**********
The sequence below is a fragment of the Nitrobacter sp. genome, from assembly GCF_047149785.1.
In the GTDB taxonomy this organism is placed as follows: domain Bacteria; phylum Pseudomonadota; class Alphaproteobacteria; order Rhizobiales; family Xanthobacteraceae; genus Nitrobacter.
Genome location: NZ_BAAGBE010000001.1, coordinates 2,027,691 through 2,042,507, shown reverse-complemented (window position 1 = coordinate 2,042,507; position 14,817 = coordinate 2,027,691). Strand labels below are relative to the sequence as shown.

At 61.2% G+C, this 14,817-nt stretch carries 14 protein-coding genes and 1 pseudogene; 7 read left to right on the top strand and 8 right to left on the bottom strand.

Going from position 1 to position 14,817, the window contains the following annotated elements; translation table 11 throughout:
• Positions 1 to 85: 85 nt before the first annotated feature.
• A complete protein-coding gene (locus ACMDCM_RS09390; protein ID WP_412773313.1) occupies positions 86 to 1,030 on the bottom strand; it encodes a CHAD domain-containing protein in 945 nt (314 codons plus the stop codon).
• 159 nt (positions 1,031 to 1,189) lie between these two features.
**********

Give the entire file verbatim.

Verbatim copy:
The sequence below is a fragment of the Nitrobacter sp. genome, from assembly GCF_047149785.1.
In the GTDB taxonomy this organism is placed as follows: domain Bacteria; phylum Pseudomonadota; class Alphaproteobacteria; order Rhizobiales; family Xanthobacteraceae; genus Nitrobacter.
Genome location: NZ_BAAGBE010000001.1, coordinates 2,027,691 through 2,042,507, shown reverse-complemented (window position 1 = coordinate 2,042,507; position 14,817 = coordinate 2,027,691). Strand labels below are relative to the sequence as shown.

At 61.2% G+C, this 14,817-nt stretch carries 14 protein-coding genes and 1 pseudogene; 7 read left to right on the top strand and 8 right to left on the bottom strand.

Going from position 1 to position 14,817, the window contains the following annotated elements; translation table 11 throughout:
• Positions 1 to 85: 85 nt before the first annotated feature.
• A complete protein-coding gene (locus ACMDCM_RS09390; protein ID WP_412773313.1) occupies positions 86 to 1,030 on the bottom strand; it encodes a CHAD domain-containing protein in 945 nt (314 codons plus the stop codon).
• 159 nt (positions 1,031 to 1,189) lie between these two features.